When civil litigation begins, the plaintiff may request different types of damages. The Cornell Law School Legal Information Institute notes that these usually include compensatory and nominal damages, along with punitive damages as well.
With so many different types of damages available, plaintiffs may become confused when it comes to actual damage compared to punitive awards, but with a bit of preparation, they can become better prepared to face their opponents in court.
Calculating the dollar amount of actual damages one might seek as a plaintiff has a direct correlation to the value of the actual loss one suffered. For example, those involved in a car accident that they believe the defendant caused may sue for the total value of their vehicle if an insurance company deems it a total loss. Actual damage amounts can also include a variety of other losses, including:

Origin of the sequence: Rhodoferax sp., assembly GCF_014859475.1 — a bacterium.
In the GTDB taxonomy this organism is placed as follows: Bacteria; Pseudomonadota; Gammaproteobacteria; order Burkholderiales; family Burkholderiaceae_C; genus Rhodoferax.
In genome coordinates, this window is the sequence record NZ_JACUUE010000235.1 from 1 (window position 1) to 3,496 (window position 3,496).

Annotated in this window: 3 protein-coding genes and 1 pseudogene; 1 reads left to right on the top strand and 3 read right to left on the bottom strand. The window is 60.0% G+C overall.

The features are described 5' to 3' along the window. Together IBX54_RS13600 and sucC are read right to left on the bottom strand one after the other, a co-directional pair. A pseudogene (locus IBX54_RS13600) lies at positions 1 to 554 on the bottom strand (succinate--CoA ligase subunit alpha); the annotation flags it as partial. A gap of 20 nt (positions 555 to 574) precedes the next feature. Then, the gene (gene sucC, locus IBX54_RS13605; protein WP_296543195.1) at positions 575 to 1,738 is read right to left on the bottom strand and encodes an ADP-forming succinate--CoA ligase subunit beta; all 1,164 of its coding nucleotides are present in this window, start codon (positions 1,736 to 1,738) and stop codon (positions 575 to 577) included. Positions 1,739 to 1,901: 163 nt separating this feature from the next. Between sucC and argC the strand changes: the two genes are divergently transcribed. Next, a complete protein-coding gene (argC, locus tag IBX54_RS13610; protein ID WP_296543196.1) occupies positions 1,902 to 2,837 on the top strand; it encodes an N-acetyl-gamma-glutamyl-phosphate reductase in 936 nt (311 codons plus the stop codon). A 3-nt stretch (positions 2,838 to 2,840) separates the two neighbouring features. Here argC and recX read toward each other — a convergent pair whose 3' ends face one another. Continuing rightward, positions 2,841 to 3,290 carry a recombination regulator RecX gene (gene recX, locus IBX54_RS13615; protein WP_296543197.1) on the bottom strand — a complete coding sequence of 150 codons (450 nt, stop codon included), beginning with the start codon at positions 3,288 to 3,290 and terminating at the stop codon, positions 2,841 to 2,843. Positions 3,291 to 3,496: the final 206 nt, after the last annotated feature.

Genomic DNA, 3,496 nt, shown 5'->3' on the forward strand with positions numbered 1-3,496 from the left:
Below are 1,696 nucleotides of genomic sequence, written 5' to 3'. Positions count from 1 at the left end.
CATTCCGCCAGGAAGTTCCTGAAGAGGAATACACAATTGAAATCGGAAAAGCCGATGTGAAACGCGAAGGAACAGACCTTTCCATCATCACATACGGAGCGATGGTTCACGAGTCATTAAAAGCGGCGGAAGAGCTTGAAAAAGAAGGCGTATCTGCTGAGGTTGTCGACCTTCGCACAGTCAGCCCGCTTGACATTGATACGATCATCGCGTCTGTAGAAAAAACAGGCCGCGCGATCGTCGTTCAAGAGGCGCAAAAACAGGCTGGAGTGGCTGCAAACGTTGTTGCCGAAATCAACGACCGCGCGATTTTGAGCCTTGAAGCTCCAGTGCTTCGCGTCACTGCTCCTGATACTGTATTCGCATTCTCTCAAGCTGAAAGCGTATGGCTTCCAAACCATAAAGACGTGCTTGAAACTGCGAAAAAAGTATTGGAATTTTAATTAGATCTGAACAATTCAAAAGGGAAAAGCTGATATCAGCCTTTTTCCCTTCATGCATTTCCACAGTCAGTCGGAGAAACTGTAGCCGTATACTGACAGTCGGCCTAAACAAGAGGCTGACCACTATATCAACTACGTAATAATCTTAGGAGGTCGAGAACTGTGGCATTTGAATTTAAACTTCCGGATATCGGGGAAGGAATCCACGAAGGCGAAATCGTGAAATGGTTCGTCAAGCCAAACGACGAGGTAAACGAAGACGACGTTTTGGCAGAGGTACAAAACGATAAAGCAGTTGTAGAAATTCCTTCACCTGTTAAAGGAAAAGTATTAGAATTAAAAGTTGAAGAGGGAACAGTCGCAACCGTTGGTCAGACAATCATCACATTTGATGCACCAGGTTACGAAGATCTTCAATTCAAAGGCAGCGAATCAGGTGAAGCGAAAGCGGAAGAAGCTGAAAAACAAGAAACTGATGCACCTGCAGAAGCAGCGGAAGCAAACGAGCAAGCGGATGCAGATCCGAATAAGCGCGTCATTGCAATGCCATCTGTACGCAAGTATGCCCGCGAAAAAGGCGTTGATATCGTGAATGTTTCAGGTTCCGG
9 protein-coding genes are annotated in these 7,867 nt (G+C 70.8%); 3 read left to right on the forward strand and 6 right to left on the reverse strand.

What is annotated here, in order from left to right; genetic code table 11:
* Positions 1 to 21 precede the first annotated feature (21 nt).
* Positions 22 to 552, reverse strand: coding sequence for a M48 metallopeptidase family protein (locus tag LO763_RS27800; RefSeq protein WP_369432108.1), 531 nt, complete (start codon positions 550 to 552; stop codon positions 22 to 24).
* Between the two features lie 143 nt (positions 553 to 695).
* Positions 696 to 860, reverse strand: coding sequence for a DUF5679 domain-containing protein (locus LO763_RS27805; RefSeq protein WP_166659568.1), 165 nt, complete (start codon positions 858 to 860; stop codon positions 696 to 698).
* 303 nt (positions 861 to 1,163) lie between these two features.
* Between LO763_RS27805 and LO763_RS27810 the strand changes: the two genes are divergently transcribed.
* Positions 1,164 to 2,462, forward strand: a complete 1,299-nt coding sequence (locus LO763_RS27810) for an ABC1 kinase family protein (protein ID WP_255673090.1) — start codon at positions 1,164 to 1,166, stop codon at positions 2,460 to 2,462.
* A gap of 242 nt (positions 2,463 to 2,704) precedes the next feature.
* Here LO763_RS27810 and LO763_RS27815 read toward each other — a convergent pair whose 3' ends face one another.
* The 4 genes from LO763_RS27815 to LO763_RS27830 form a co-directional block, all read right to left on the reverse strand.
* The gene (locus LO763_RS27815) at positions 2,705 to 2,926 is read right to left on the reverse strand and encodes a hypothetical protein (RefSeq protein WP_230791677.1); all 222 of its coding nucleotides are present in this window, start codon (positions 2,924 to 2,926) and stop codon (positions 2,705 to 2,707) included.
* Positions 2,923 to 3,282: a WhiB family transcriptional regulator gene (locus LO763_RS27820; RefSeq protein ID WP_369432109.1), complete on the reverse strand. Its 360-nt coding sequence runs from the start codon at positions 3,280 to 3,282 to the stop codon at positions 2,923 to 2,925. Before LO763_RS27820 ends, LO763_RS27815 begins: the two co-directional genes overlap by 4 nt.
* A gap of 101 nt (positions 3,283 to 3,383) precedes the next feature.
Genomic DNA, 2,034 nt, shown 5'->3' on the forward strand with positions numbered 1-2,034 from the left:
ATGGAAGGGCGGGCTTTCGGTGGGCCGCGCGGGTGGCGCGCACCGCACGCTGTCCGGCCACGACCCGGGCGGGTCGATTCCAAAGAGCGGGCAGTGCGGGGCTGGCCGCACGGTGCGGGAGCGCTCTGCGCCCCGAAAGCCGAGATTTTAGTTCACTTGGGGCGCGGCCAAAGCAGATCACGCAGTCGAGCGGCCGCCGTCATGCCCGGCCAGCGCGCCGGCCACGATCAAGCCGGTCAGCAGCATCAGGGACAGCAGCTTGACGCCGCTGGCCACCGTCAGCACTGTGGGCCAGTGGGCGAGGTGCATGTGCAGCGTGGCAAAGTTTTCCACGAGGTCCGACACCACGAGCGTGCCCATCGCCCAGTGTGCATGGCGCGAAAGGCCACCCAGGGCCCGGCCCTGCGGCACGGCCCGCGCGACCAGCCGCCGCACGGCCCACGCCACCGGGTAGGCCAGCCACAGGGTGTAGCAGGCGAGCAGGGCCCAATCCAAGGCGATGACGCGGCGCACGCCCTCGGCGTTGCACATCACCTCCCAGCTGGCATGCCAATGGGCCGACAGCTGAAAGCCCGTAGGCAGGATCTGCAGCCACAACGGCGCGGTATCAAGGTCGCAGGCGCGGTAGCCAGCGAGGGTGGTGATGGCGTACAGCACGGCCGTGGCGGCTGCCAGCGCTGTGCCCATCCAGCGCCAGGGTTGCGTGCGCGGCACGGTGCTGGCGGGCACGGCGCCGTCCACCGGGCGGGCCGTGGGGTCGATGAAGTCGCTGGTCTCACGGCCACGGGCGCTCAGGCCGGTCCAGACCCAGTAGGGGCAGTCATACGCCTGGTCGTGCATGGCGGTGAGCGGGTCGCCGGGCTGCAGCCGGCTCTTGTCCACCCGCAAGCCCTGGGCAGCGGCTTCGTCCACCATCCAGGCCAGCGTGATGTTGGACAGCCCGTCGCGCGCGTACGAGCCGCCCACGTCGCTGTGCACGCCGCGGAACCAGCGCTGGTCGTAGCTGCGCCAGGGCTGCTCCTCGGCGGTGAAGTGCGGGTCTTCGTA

The expense of future medical treatment for long-term injuries
A court may base the dollar amount of actual damages on the current value of any destroyed property, such as a vehicle.
Unlike actual damages, courts may award punitive damages if the party who caused them were especially negligent in their actions. This may include intoxicated drivers who got behind the wheel anyway, which resulted in a serious auto accident. Recklessness and intent to harm may also fall under the umbrella of punitive damages.
A plaintiff must prove his or her case to win any type of damage award. Punitive damages are typically more difficult to substantiate, and cases involving such awards may take longer to settle.
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